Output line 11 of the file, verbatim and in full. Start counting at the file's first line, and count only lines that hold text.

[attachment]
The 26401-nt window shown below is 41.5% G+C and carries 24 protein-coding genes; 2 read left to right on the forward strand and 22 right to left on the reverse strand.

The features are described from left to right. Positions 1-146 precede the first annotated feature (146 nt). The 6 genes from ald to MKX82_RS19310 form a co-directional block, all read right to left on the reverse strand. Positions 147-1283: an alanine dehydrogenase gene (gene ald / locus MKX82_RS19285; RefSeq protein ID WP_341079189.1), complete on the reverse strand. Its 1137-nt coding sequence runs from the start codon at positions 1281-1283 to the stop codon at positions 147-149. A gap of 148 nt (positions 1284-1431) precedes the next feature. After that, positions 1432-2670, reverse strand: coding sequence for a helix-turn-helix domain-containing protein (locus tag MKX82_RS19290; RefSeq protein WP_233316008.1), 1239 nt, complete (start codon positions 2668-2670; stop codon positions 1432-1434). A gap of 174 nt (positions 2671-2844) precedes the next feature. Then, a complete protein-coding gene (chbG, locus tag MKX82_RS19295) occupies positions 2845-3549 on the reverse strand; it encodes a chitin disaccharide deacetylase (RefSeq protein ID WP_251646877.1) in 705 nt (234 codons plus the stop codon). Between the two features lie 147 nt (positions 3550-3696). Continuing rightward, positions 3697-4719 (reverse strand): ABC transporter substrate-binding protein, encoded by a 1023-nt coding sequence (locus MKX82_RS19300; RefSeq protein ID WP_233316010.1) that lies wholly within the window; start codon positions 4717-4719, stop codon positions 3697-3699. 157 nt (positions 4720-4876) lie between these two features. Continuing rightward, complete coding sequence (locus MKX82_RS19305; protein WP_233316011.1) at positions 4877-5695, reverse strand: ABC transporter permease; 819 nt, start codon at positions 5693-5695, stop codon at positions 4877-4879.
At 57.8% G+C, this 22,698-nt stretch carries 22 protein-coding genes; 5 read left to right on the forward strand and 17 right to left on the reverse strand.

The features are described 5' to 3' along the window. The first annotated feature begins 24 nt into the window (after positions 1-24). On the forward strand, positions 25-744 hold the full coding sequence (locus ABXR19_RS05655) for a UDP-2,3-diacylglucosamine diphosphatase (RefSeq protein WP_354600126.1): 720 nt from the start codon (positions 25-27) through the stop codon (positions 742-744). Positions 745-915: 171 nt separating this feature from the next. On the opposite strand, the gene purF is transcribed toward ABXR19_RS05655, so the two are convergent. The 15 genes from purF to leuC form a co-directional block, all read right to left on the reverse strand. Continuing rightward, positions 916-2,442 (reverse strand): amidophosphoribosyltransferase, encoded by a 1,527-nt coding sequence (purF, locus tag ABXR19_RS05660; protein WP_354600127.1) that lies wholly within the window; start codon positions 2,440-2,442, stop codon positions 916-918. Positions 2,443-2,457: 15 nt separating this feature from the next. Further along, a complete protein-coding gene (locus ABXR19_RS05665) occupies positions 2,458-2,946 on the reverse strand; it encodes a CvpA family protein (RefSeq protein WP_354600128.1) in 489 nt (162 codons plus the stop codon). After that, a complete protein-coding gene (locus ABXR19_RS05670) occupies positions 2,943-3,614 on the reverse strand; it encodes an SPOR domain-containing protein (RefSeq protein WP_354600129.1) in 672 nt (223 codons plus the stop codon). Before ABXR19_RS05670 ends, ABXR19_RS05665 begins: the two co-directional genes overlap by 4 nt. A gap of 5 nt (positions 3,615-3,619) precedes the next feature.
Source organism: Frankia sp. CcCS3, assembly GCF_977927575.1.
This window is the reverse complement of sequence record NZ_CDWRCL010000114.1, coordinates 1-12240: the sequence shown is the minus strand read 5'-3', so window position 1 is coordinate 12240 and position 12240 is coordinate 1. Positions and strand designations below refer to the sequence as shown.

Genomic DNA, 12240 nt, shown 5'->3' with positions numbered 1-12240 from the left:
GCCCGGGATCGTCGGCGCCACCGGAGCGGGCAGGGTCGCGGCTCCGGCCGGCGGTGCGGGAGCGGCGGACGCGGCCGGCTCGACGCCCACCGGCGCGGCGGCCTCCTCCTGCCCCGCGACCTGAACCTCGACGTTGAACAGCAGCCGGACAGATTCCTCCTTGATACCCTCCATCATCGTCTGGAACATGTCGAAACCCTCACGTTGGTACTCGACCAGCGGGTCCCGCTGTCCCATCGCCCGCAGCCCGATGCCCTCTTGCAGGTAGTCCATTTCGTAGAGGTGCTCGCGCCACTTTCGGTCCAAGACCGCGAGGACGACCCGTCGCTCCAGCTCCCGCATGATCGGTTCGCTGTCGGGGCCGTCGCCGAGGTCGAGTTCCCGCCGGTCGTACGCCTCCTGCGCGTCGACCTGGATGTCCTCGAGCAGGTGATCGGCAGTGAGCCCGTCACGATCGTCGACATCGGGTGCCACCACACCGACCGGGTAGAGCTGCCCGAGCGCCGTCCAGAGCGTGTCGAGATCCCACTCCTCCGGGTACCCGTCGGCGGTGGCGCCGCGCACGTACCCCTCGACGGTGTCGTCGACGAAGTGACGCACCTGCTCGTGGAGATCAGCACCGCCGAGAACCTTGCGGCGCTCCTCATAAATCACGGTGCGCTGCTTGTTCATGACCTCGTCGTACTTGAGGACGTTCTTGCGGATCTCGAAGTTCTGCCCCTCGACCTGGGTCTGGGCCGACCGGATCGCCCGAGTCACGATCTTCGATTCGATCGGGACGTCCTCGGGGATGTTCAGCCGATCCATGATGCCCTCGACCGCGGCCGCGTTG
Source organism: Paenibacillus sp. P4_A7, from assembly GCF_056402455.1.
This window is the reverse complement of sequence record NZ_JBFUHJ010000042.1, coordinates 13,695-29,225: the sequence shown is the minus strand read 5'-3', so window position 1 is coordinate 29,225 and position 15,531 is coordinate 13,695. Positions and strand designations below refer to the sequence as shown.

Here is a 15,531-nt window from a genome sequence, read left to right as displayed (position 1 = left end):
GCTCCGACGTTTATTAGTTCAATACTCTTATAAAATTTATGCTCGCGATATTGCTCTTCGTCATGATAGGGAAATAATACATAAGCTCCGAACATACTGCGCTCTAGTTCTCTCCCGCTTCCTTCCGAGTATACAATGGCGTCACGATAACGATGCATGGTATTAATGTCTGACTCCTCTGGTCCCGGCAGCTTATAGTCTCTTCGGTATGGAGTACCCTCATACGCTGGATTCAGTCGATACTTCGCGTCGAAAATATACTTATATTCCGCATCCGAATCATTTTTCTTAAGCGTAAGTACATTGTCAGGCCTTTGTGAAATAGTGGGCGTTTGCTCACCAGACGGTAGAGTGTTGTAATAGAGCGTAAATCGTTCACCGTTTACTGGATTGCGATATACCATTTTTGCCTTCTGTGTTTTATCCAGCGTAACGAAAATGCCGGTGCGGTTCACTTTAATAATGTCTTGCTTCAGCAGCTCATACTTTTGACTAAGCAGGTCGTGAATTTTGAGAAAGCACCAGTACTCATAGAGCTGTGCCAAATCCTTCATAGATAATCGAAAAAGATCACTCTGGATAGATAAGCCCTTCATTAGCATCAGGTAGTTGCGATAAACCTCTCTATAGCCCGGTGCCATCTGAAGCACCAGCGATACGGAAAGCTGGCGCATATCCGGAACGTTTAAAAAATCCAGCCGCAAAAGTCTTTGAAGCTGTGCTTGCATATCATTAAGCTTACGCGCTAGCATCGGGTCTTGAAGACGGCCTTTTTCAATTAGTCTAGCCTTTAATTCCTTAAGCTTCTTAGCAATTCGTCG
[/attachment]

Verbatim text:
Here is a 15,531-nt window from a genome sequence, read left to right as displayed (position 1 = left end):